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Software license management for federal agencies
Cost, compliance, and complexity in software asset management
Federal agencies spend billions per year on software. Gain insights into how they can maximize the value of this expense and avoid needless waste.
- Cost savings under scrutiny
- Current SAM legislation
- Compliance challenges
- Benefits of a strategic SAM program
- Software Asset Management Services
Cost savings under scrutiny
As a result of recent legislation, as well as Office of Management and Budget (OMB) guidelines related to software asset management (SAM), many agencies have been scrutinized for some of the largest unrealized cost-savings opportunities. These cost-savings opportunities can be found in how agencies forecast, procure, install, maintain, monitor, track, decommission, and reuse software licenses and other information technology (IT) assets.
Agencies have taken steps toward implementing people, processes, and technology to attain compliance with the legislation. Those agencies that implement a broader SAM program may also realize the added benefits of optimizing cost savings and gaining greater efficiencies.
Current SAM legislation
There are many pressures on agencies to save costs, especially in the area of IT and software. Within this area, three specific mandates have been announced:
- The Federal Information Technology Acquisition Reform Act (FITARA), which directs agencies to become more prescriptive in managing software assets.
- The Making Electronic Government Accountable by Yielding Tangible Efficiencies Act (MEGABYTE) specifies that chief information officers of federal agencies must implement policies to better govern and manage the use, procurement, and contracting of software licenses.
- OMB requirements:
- July 18, 2016—Agencies must name a software license manager and supporting team.
- September 30, 2016—Agencies were required to compile a baseline inventory of the commercial off-the-shelf software purchased, deployed, and in use.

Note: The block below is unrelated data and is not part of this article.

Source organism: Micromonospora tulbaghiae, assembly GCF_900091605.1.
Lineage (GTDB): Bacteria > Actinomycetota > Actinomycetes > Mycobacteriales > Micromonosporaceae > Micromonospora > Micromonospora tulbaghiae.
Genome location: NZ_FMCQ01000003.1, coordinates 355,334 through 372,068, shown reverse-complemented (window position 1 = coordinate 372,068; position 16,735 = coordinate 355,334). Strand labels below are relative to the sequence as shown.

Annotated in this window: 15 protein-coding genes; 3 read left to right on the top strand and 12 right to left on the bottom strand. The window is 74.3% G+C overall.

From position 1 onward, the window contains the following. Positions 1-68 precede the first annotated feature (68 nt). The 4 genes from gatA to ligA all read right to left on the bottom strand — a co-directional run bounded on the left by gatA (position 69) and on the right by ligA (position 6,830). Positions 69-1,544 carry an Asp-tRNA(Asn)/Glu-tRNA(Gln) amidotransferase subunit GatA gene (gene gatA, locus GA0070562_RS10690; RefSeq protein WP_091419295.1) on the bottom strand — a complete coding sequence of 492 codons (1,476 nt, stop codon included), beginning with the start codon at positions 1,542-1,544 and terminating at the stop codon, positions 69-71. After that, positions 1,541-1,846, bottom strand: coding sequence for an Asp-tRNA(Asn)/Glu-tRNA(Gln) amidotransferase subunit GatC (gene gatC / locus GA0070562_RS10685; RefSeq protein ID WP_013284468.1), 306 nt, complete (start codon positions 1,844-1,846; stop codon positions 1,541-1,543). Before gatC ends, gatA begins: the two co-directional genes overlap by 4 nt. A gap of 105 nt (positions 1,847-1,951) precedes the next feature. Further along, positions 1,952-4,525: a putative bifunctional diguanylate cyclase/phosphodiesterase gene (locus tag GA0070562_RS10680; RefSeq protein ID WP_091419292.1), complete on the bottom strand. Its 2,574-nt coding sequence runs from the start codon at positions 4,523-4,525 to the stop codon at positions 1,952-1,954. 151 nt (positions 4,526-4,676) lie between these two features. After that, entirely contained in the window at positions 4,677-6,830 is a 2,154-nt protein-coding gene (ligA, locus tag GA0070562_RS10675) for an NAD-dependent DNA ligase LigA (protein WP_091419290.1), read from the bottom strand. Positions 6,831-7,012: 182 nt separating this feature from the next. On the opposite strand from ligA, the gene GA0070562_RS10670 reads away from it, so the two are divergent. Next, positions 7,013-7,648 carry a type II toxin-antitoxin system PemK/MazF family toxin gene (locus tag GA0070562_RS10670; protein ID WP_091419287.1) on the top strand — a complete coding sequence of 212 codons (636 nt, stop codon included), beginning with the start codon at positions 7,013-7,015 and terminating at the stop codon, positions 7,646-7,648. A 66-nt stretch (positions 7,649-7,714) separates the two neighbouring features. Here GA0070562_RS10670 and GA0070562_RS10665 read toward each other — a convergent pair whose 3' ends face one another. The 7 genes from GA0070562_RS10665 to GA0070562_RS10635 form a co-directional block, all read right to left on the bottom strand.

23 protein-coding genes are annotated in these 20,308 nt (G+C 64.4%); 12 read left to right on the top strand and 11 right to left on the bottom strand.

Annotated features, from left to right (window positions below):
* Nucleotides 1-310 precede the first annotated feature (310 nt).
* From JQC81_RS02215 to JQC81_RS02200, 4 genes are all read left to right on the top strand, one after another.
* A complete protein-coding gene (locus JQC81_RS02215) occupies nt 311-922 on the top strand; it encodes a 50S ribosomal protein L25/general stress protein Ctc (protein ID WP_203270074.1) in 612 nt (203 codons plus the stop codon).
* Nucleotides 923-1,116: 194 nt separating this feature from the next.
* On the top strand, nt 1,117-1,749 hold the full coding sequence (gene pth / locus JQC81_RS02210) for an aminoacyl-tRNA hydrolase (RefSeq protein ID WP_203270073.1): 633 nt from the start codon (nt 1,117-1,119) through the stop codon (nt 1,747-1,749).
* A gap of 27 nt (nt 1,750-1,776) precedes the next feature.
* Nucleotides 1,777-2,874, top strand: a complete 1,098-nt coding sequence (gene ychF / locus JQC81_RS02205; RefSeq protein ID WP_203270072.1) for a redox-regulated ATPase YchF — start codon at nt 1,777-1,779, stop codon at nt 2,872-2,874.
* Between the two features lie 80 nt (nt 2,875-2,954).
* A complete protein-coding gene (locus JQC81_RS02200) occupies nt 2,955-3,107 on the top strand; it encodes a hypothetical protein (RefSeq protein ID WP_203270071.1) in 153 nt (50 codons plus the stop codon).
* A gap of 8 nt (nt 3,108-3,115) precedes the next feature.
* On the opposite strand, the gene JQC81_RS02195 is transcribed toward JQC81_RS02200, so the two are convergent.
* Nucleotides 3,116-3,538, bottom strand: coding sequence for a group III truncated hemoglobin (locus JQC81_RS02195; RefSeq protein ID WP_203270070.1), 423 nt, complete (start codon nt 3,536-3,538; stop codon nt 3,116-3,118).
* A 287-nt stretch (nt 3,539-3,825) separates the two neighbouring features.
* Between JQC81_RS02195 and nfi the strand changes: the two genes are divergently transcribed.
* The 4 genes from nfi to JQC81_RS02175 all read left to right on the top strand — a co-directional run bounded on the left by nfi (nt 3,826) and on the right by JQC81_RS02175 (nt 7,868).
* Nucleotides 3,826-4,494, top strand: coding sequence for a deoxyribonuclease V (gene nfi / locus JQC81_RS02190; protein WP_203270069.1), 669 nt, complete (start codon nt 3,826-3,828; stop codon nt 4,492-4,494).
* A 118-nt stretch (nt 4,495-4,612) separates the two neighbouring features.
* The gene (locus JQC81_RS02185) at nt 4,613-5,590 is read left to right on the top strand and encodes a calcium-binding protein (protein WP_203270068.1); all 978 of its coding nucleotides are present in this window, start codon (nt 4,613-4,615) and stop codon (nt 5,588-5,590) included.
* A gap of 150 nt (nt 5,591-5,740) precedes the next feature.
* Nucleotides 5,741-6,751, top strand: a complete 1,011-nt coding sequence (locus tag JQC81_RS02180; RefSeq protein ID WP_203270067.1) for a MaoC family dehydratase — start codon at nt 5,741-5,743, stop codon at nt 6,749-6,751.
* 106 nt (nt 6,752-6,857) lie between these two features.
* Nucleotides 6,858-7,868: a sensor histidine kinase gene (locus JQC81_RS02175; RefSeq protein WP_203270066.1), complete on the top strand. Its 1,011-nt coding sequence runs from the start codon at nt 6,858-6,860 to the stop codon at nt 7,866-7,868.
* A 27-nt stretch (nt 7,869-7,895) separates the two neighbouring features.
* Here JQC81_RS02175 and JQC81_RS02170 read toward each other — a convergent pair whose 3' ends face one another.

- As of August 31, 2016—On a quarterly basis, OMB will analyze all cost savings and avoidance attributable to improved SAM.
- Starting in November 2016—Agencies must report software license savings and cost avoidance to OMB on a quarterly basis.
Fundamentally, software is complex. This complexity makes it harder to manage a centralized view, common language and understanding, standard tool set, and an overall comprehensive program. In some cases, agencies may not even be in control or aware of software installed in their environment.
Without a government-wide SAM strategy in place, agencies are trying to solve the asset management problem in their respective organizations. But by approaching the problem with lessons learned from well-governed enterprises in the commercial market, agencies can increase their chance of success in meeting mandates, increasing efficiencies, and better serving their constituencies.
Benefits of a strategic SAM program
Waste can be quickly isolated and costs can be significantly reduced with a more strategic view of software asset deployment. A strategic view can help lead to:
- Right-sizing software maintenance
- Purchase reduction through reuse
- Negotiated hard dollar savings
- Productivity gains
Furthermore, agencies will be in a better position to quickly respond to audits, decrease cyber security risk with greater IT environment insight and oversight, and identify software with duplicate functionality to shrink the number of titles in the software estate.
Without the appropriate people, processes, and technology in place for SAM, agencies may be hard-pressed to understand their software use and reduce their overall spend. By applying leading practices such as defining roles and responsibilities, issuing communication about the SAM program, and using tooling options to understand and manage software, agencies can take a step toward optimizing their IT costs and risk.
To learn more, please visit Software Asset Management Services.
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